Heman Bekele with his cancer-fighting soap. With roots in Ethiopia, Bekele was inspired to take on skin cancer and to help under-resourced countries.

Tell us a little bit about your soap, what's it like and how does it work?

MTS [Melanoma Treating Soap] is a compound based bar of soap and it's charged with different cancer fighting chemicals. The main one being this agent called Imidazoquinoline. It's quite a mouthful, but it's this drug that is commonly used for different antifungals and acne treatments and has recently been looked into in the field of skin cancer. I really realized that it was a viable option for topical applications, like a soap. Using that drug, as well as other components like a nanolipid based particle transporter that [delivered the] drug throughout the skin, was actually a really effective solution for some cancer.

The color [of the soap] is a bit of a dark type of white and it has a little bit of a bumpy texture to it, which could be a good exfoliant. It does have a strong potent medicine smell to it. But of course it isn't the worst smelling thing. And in terms of how it feels, it does feel a little bit stickier because it has this lipid- based nanoparticle and the whole point of it is that even once you wash off the soaps, the medicinal parts will stay on your skin. Of course, I try not to use too much of it because I do not have skin cancer.

Even though the number one priority is the science behind it, I hope it's at least a relatively aesthetic bar of soap as well. It also has a biodegradable packaging because a lot of the demographic of this bar of soap might not have access to recycling.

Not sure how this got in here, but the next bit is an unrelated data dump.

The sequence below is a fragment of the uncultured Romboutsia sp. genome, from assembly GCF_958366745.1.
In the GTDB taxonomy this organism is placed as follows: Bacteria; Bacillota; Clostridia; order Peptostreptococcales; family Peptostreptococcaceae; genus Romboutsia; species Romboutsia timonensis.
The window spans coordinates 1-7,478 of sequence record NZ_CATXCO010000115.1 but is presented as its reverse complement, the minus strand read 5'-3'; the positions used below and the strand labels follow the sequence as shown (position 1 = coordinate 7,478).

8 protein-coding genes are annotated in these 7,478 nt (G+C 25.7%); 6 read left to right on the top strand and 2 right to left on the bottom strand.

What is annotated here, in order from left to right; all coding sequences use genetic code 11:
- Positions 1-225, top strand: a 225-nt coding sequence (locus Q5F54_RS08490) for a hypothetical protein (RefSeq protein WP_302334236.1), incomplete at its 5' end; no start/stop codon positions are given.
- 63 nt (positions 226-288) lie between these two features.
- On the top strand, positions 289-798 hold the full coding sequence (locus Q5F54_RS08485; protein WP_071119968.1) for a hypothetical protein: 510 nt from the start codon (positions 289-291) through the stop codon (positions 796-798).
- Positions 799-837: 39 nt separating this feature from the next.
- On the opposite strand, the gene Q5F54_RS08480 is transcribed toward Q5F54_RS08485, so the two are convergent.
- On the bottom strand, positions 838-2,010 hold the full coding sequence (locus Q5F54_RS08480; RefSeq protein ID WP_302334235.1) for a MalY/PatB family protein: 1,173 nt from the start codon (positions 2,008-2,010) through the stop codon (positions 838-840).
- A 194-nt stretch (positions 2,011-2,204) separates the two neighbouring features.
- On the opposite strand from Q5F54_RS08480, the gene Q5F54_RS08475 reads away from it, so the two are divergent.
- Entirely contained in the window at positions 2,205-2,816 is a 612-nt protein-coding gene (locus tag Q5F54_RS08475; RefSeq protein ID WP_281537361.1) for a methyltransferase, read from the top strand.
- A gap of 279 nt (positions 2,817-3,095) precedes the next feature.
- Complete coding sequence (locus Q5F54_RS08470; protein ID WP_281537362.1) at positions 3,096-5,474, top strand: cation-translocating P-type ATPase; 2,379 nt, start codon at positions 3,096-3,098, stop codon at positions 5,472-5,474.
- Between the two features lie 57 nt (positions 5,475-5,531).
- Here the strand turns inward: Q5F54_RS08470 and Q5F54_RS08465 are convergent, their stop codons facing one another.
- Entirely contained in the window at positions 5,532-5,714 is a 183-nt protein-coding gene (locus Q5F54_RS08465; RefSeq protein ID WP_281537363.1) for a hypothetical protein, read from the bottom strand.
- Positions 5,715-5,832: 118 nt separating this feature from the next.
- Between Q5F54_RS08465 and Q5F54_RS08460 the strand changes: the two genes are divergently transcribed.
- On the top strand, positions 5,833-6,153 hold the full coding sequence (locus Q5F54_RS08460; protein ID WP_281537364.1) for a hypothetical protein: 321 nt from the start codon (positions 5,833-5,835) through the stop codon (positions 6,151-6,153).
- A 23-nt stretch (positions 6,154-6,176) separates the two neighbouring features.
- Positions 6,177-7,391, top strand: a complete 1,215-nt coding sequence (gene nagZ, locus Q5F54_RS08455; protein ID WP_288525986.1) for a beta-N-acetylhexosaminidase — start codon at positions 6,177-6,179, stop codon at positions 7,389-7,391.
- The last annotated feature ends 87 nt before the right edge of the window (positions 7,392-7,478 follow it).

How did you test the efficacy of this soap and what are the next steps for you to continue the soap's development?

So for the most part, I've been sticking to digital molecular testing, which is a fairly new process of testing, where you can test different ingredients and combine different ingredients [in a computer model] and see what they do. When I did test it on digital models, I got really, really high numbers in terms of the efficiency of it. However, when it comes to actual human testing, I still do not have FDA certification. And that's definitely a goal I'm looking toward in the future.

I have a really basic 5-year plan mapped out including acquiring FDA certification, conducting human testing and making sure that this all works. But then by 2028, I hope to turn this passion project into a nonprofit organization where I can provide equitable and accessible skin cancer treatment to as many people as possible, because honestly at the end of the day, that is what this project is all about.

What did it feel like to win the award and what does winning mean to you?

When I first heard the news, I was so shocked and so happy. It was honestly an incredible experience, and there were stages to it as well. I found out I was a finalist and even being in that top 10 was the greatest feeling ever. Every single finalist is so smart and in their own ways. More than competitors, to me they were really close friends.

And then after all of that, coming out on top just was definitely the best feeling I've ever had because I did work really hard to get there. It really means a lot more than just a victory. It's inspiring and motivating to see that my ideas can not only just come to life but also be recognized and seen by the science community.

What do you intend to do with the $25,000 prize money?

More than anything, I'm definitely going to use this prize money to continue research within the field of STEM. I still do need a lot of resources to be able to conduct this research, so this money will definitely help me with a lot of those goals. And then of course, I'll save a bit of it for college as well.

Max Barnhart is a Ph.D. candidate and science journalist studying the evolution of heat-stress resistance in sunflowers at the University of Georgia.

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Max Barnhart
Max Barnhart is the 2022 AAAS Mass Media Science and Engineering Fellow at NPR. He is a 5th year Ph.D. candidate and science journalist studying the evolution of heat stress resistance in sunflowers at the University of Georgia.